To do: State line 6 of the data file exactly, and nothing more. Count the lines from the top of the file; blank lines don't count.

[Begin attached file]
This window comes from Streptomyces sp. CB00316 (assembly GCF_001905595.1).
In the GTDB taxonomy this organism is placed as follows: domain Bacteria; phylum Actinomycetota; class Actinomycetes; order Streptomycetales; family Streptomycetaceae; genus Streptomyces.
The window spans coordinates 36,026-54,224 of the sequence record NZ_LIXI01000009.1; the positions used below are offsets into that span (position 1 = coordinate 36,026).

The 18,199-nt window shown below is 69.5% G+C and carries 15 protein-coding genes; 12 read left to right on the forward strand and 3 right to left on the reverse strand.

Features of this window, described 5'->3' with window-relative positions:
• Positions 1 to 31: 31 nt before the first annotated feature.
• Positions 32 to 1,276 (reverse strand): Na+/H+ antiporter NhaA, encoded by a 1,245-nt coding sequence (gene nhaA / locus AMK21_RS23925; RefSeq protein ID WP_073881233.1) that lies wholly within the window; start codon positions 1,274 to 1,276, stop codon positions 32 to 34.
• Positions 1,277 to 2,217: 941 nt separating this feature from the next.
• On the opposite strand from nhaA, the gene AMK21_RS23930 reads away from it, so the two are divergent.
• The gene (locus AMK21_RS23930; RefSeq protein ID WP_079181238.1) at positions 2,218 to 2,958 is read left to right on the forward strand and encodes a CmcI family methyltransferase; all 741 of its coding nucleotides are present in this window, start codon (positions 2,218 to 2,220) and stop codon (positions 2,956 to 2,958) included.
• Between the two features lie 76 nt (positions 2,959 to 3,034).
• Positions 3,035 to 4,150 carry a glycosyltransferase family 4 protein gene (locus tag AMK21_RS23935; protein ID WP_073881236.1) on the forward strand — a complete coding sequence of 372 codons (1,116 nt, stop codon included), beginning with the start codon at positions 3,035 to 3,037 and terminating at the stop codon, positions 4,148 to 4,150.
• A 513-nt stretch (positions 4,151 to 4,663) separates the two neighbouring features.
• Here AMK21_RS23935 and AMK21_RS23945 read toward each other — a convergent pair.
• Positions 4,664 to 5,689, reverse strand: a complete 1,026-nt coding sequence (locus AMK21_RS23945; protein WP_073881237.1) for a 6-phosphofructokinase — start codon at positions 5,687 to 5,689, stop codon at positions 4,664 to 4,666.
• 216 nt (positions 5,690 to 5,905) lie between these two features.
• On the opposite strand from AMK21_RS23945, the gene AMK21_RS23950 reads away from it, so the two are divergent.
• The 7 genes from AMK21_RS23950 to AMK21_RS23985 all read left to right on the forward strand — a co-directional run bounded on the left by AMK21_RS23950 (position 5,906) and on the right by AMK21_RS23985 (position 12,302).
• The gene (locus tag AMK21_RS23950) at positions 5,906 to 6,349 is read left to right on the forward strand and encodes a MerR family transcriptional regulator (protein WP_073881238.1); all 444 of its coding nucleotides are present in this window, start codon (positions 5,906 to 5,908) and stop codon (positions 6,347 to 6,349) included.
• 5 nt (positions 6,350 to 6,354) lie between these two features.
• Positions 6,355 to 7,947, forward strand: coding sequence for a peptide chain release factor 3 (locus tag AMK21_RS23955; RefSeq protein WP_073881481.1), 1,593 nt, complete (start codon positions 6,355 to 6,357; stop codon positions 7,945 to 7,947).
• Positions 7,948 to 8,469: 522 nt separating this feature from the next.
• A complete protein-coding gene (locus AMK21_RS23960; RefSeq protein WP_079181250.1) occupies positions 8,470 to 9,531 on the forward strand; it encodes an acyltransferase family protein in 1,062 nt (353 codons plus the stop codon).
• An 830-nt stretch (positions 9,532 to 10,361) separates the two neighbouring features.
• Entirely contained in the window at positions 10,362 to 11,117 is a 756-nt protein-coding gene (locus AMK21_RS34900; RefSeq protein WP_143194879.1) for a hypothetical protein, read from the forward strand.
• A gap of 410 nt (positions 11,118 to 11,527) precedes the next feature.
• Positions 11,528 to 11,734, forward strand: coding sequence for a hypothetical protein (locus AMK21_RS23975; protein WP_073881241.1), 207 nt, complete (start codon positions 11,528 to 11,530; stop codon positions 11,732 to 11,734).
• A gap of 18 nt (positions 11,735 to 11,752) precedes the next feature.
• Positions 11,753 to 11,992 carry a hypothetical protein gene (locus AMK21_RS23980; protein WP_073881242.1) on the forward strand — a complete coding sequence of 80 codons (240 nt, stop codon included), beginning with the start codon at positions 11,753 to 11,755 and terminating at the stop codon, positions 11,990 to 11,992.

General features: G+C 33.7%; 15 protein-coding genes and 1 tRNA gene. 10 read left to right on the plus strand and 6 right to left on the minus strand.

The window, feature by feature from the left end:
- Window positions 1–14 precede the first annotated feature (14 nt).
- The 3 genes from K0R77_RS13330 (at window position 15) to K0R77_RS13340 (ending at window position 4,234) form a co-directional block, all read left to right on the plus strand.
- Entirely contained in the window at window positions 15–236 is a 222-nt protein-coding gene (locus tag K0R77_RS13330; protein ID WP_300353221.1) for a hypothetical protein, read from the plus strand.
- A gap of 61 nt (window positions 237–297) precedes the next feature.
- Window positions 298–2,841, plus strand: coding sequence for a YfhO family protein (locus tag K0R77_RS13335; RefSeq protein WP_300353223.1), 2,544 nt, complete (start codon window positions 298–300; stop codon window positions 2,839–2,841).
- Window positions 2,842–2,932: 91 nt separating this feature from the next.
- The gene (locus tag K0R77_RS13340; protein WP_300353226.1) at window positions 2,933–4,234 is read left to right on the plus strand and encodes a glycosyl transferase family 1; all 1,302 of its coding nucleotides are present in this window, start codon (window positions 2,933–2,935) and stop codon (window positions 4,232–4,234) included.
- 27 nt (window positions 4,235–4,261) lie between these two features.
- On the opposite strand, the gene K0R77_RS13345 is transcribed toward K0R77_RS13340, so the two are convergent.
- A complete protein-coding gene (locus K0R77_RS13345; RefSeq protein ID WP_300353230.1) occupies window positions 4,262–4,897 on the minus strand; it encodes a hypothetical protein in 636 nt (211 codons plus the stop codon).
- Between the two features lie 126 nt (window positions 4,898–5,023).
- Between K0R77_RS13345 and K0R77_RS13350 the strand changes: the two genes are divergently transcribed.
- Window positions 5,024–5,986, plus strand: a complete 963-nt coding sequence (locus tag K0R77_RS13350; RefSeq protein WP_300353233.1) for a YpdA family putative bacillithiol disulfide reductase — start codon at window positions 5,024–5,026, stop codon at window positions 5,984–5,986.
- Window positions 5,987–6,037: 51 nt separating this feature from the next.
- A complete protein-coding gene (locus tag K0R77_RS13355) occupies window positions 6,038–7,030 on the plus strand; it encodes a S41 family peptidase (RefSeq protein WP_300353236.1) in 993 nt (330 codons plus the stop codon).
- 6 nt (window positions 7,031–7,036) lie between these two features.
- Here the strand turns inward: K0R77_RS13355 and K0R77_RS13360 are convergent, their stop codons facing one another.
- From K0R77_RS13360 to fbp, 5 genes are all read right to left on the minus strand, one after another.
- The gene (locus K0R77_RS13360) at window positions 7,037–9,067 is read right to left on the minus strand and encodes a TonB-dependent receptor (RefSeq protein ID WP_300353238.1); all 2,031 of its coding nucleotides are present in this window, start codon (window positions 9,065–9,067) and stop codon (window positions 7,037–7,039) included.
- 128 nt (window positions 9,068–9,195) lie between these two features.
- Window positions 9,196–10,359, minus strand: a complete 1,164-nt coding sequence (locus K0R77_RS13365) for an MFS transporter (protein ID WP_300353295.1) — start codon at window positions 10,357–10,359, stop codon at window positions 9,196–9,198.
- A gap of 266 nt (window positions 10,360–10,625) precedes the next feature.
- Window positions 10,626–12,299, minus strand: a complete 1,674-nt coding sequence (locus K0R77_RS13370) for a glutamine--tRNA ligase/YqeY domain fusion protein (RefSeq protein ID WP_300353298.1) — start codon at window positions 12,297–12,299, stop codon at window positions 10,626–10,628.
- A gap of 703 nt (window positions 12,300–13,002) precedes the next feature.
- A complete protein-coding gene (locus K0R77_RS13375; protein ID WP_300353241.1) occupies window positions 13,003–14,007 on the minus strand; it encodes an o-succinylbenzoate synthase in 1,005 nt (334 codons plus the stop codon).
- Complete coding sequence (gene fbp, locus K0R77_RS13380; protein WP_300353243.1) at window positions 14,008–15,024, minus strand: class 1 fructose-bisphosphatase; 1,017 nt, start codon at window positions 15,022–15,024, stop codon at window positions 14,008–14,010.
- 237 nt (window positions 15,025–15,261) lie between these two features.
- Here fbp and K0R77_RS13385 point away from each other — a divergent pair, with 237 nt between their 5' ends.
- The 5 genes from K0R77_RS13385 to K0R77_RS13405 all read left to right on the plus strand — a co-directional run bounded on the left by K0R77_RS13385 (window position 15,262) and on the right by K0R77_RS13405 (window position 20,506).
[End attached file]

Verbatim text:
• Positions 1 to 31: 31 nt before the first annotated feature.